Finnish Museum of Natural History

Radiocarbon reveals biofuel hoax

Antto Pesonen

Ajoituslaboratorio. Kuva: Marika Turtiainen

In autumn 2016, the Laboratory of Chronology received a fuel sample from an international client which was found to contain 2.7% biofuel. After consulting with the client, it was discovered that the company that had sent the sample had claimed that the ratio of biofuel in the fuel mix was 80%.

The determination of the ratio of biofuel in a sample is based on analysing the amount of radiocarbon (14C), which makes its way from the atmosphere into organisms.

All biomass – which is to say, all living things – accumulate radiocarbon through photosynthesis and the food chain. Once an organism dies, the radiocarbon stops accumulating and instead begins to degrade, becoming undetectable by the fossil stage. As biofuels are created from biological material, they always contain radiocarbon.

The biofraction is determined from the amount of material in the sample which still contains radiocarbon. The analysis can reveal, for example, the ratio of renewable bio-based diesel to fossil diesel in a fuel mix, or whether the ethanol in a bioethanol-petrol mix is truly biologically derived.

Biofraction determination can also be used to analyse the smoke emissions from power plants. A carbon dioxide sample from the smoke emissions from a smokestack can be used to establish how much biofuel has been burned by the power plant during a set period of time, or to determine the biofractions of bioplastics. In practice, the method can be used to analyse any material that contains carbon.

The significance of precise, reliable measuring methods will increase, as international climate policy emphasises the replacement of fossil fuels with renewable ones. Radiocarbon analysis through accelerator mass spectrometry could meet this challenge, and could even enable the creation of a biofraction certification for products to support the bioeconomy.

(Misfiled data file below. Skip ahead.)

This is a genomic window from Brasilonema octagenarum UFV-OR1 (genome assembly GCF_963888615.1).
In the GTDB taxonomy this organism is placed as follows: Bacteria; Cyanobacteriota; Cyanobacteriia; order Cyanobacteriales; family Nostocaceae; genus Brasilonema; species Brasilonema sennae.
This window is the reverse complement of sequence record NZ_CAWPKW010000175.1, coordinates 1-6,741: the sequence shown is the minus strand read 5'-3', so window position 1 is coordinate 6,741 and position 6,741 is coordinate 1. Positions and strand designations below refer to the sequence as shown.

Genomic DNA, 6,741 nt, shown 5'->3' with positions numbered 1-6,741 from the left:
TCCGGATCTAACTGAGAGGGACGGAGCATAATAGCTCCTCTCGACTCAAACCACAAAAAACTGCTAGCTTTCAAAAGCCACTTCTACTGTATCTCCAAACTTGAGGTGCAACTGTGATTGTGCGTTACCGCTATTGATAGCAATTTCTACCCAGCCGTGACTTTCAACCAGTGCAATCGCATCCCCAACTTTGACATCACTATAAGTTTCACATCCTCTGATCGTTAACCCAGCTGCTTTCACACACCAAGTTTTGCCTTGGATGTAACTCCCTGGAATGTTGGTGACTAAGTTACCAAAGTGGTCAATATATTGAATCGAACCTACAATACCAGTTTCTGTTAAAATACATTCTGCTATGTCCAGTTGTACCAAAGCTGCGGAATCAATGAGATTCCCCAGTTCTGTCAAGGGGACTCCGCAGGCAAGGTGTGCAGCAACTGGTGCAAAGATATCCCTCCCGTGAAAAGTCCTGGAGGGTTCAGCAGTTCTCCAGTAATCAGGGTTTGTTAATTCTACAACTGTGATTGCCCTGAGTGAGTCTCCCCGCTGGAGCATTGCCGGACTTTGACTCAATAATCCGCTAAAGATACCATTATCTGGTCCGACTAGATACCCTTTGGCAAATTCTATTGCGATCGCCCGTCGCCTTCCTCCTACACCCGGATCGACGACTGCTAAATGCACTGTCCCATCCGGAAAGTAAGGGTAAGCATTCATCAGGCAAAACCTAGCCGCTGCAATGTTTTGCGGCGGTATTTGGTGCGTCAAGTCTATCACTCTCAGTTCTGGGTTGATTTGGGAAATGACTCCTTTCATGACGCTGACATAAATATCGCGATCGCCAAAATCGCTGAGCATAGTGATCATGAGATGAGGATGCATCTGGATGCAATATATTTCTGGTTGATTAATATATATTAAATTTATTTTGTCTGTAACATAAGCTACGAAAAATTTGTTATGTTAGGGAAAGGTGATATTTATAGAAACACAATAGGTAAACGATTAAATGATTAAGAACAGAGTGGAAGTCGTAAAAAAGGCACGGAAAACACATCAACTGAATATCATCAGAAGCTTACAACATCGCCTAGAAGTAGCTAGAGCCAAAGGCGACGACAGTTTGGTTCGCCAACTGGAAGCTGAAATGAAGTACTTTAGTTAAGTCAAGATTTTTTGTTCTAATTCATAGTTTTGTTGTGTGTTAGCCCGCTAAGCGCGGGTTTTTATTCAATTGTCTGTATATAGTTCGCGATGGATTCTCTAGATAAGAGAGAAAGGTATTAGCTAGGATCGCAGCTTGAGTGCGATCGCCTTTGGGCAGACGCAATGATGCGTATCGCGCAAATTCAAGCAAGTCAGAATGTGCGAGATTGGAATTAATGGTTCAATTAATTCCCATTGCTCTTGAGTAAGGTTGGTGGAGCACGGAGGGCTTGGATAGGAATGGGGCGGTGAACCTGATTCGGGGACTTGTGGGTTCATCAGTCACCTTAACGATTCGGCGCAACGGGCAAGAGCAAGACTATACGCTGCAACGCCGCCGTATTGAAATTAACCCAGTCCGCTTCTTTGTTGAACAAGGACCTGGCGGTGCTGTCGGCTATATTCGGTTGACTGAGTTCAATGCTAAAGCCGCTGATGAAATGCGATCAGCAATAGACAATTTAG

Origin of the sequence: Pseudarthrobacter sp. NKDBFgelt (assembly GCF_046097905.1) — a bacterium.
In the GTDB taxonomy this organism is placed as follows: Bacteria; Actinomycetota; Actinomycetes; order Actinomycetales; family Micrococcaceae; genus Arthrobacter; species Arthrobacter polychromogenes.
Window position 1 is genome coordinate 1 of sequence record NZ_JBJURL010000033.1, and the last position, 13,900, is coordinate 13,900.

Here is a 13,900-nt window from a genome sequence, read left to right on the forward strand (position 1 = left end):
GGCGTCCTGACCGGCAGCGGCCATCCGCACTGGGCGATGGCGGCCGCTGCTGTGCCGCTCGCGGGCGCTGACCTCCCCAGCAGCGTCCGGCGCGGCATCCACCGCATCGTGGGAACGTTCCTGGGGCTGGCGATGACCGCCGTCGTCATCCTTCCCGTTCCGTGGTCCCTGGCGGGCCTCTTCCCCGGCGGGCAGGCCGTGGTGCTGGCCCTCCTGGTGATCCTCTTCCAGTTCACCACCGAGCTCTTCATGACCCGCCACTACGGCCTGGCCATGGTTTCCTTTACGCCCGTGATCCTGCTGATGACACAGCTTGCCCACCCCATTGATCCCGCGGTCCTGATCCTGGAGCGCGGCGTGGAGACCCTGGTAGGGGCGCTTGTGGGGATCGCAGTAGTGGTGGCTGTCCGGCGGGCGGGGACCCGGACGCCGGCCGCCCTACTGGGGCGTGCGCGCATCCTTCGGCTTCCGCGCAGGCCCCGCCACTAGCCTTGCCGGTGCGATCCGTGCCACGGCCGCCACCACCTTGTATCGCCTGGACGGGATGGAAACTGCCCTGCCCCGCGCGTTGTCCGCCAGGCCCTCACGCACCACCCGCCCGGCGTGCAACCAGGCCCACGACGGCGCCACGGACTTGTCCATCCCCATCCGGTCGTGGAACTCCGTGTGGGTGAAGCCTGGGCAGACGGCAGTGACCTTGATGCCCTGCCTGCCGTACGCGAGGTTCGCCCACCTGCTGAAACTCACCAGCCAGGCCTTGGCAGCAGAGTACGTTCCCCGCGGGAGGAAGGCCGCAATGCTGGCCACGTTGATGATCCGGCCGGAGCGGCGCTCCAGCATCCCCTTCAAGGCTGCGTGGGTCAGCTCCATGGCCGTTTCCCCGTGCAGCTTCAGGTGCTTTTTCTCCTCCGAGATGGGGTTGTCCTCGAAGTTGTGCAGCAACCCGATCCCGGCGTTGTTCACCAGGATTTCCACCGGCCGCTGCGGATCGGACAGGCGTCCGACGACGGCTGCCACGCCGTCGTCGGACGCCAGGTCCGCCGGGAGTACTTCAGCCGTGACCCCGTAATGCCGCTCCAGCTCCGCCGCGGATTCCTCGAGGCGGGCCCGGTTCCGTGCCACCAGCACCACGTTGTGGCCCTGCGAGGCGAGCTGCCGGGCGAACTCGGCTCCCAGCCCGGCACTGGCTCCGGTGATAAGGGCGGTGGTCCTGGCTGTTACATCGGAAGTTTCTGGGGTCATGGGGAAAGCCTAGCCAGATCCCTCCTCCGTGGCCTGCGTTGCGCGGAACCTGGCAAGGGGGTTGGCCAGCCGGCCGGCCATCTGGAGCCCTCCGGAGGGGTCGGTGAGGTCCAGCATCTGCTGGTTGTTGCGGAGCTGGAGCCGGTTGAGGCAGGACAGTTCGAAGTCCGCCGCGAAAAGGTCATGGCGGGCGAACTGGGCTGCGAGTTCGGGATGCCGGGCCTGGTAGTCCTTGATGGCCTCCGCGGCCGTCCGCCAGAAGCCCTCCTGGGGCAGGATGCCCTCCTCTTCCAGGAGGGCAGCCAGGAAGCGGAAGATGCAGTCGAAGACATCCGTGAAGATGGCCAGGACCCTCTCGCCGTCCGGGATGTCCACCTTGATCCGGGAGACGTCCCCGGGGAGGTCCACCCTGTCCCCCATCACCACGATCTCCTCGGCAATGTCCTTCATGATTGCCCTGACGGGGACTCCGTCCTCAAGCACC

Radiocarbon Analytics Finland RACAF

RACAF is an organisation operated jointly by the University of Helsinki’s Finnish Museum of Natural History Luomus and the Department of Physics at the Faculty of Science. It is engaged in biofraction determination research based on radiocarbon analysis, and offers related analysis services.

Luomus’ Laboratory of Chronology manages the analyses and handles the processing of samples. The radiocarbon determinations are conducted in the Accelerator Mass Spectrometer (AMS) at the Department of Physics. In the analyses, the TAMIA particle accelerator at the Department of Physics is used as an extremely sensitive mass spectrometer to determine the concentration of radiocarbon. The University’s AMS equipment is among the best of its kind in the world, and it is supremely suited for the biofraction determination of fuels. The University’s processes for 14C determination are currently being accredited.


Further information:

Antto Pesonen
Quality Coordinator
+358 50 3187 301

Markku Oinonen
Head of Unit, Docent
Finnish Museum of Natural History Luomus
+358 50 3187 302

Vesa Palonen
Postdoctoral Researcher, Docent
Department of Physics
+358 2941 50010